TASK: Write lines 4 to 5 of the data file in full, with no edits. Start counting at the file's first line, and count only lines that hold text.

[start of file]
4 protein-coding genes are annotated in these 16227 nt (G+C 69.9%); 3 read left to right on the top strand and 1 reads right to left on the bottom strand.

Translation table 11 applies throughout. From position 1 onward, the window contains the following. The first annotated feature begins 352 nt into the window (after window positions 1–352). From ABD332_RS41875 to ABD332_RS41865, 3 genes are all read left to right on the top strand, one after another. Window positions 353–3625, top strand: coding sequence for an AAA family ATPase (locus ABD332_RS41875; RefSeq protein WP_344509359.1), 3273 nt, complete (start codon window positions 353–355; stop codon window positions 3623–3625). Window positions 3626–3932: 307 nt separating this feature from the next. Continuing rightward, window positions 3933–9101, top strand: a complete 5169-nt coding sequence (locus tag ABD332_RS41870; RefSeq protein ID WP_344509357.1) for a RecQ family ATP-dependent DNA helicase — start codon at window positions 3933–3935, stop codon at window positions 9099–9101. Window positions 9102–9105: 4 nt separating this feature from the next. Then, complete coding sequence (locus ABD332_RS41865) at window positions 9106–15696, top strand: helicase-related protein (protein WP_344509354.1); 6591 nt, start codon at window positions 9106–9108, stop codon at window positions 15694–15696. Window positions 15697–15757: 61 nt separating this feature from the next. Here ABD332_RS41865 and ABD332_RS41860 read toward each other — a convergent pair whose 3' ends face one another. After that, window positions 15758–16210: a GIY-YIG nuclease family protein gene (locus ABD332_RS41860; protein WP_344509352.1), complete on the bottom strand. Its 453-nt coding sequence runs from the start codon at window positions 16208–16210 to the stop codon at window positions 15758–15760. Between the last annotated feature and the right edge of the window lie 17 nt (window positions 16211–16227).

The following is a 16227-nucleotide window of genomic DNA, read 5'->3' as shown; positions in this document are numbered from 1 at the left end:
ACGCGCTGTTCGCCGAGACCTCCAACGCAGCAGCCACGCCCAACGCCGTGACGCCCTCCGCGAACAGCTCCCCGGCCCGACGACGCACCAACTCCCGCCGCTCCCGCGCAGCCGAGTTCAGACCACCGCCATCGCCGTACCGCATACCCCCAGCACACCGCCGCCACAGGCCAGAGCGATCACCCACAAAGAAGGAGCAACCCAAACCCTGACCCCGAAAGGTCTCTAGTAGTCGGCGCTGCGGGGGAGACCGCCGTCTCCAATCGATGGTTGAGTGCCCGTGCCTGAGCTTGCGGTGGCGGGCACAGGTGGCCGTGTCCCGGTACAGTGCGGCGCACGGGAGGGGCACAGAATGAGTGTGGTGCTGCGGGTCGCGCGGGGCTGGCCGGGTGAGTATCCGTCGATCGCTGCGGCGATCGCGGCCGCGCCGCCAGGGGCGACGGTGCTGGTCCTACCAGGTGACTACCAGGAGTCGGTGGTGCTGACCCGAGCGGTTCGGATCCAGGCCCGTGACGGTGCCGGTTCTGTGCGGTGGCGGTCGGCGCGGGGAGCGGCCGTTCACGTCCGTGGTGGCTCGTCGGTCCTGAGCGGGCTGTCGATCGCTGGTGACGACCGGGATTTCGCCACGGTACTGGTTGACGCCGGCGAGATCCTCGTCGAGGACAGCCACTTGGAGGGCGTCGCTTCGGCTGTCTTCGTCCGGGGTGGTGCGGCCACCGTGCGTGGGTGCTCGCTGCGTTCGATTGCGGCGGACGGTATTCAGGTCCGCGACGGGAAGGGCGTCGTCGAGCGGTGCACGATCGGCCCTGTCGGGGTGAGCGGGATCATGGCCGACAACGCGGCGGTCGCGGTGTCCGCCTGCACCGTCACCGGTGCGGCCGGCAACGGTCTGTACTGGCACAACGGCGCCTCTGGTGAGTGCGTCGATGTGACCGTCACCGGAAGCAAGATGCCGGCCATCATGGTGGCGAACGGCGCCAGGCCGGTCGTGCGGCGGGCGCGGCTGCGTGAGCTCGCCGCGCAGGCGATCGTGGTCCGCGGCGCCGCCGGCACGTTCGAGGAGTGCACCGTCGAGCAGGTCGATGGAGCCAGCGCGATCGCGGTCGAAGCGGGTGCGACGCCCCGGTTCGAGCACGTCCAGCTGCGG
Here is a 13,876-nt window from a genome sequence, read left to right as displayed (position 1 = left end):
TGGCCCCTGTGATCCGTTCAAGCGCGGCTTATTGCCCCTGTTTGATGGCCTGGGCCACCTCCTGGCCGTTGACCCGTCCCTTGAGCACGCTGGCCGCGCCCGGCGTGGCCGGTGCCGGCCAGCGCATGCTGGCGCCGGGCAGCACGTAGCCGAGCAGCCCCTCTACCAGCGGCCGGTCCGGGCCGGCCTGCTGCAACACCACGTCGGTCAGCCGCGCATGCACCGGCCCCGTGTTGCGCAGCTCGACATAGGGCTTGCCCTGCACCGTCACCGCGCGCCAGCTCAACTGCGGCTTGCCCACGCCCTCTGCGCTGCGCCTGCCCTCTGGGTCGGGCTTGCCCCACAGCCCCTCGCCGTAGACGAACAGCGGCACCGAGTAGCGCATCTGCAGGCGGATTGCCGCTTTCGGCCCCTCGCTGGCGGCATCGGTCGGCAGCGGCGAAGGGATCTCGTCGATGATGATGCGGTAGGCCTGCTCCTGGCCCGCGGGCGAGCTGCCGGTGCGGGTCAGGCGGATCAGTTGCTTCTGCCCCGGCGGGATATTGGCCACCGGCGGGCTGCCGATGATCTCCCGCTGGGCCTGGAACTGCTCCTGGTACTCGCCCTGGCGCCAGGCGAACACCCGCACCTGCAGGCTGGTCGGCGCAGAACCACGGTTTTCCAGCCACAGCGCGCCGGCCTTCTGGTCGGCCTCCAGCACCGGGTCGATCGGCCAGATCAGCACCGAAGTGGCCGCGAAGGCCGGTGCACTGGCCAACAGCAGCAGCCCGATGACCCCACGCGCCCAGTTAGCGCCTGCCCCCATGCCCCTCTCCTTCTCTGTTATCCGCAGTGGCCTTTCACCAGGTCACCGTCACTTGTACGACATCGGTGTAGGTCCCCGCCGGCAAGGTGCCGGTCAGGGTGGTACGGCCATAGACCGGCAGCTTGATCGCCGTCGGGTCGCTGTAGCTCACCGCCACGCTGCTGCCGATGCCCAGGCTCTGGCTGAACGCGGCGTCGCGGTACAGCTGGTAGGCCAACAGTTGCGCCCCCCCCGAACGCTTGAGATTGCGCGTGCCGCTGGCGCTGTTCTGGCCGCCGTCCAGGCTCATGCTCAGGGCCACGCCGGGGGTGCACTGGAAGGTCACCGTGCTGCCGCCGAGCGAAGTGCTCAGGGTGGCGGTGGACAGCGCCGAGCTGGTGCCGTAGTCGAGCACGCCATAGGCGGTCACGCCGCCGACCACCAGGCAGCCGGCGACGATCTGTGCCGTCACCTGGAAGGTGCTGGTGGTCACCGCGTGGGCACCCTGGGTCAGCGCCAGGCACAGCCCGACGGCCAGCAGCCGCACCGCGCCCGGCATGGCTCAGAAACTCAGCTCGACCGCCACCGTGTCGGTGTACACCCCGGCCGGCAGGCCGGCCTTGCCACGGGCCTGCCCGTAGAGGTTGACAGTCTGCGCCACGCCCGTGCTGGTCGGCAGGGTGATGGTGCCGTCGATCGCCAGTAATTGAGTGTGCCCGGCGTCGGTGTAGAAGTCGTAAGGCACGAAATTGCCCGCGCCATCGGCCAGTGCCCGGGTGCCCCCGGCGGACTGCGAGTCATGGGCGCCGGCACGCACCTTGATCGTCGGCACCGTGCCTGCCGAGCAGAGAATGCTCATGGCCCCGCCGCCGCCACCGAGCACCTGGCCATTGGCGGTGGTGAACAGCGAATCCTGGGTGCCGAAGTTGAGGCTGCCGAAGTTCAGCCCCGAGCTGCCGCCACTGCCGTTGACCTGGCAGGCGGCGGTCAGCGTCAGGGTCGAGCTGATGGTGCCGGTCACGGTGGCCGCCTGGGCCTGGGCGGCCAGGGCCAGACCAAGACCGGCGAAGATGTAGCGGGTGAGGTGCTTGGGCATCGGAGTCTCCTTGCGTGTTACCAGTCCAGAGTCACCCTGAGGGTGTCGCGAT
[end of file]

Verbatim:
ACGCGCTGTTCGCCGAGACCTCCAACGCAGCAGCCACGCCCAACGCCGTGACGCCCTCCGCGAACAGCTCCCCGGCCCGACGACGCACCAACTCCCGCCGCTCCCGCGCAGCCGAGTTCAGACCACCGCCATCGCCGTACCGCATACCCCCAGCACACCGCCGCCACAGGCCAGAGCGATCACCCACAAAGAAGGAGCAACCCAAACCCTGACCCCGAAAGGTCTCTAGTAGTCGGCGCTGCGGGGGAGACCGCCGTCTCCAATCGATGGTTGAGTGCCCGTGCCTGAGCTTGCGGTGGCGGGCACAGGTGGCCGTGTCCCGGTACAGTGCGGCGCACGGGAGGGGCACAGAATGAGTGTGGTGCTGCGGGTCGCGCGGGGCTGGCCGGGTGAGTATCCGTCGATCGCTGCGGCGATCGCGGCCGCGCCGCCAGGGGCGACGGTGCTGGTCCTACCAGGTGACTACCAGGAGTCGGTGGTGCTGACCCGAGCGGTTCGGATCCAGGCCCGTGACGGTGCCGGTTCTGTGCGGTGGCGGTCGGCGCGGGGAGCGGCCGTTCACGTCCGTGGTGGCTCGTCGGTCCTGAGCGGGCTGTCGATCGCTGGTGACGACCGGGATTTCGCCACGGTACTGGTTGACGCCGGCGAGATCCTCGTCGAGGACAGCCACTTGGAGGGCGTCGCTTCGGCTGTCTTCGTCCGGGGTGGTGCGGCCACCGTGCGTGGGTGCTCGCTGCGTTCGATTGCGGCGGACGGTATTCAGGTCCGCGACGGGAAGGGCGTCGTCGAGCGGTGCACGATCGGCCCTGTCGGGGTGAGCGGGATCATGGCCGACAACGCGGCGGTCGCGGTGTCCGCCTGCACCGTCACCGGTGCGGCCGGCAACGGTCTGTACTGGCACAACGGCGCCTCTGGTGAGTGCGTCGATGTGACCGTCACCGGAAGCAAGATGCCGGCCATCATGGTGGCGAACGGCGCCAGGCCGGTCGTGCGGCGGGCGCGGCTGCGTGAGCTCGCCGCGCAGGCGATCGTGGTCCGCGGCGCCGCCGGCACGTTCGAGGAGTGCACCGTCGAGCAGGTCGATGGAGCCAGCGCGATCGCGGTCGAAGCGGGTGCGACGCCCCGGTTCGAGCACGTCCAGCTGCGG
Here is a 13,876-nt window from a genome sequence, read left to right as displayed (position 1 = left end):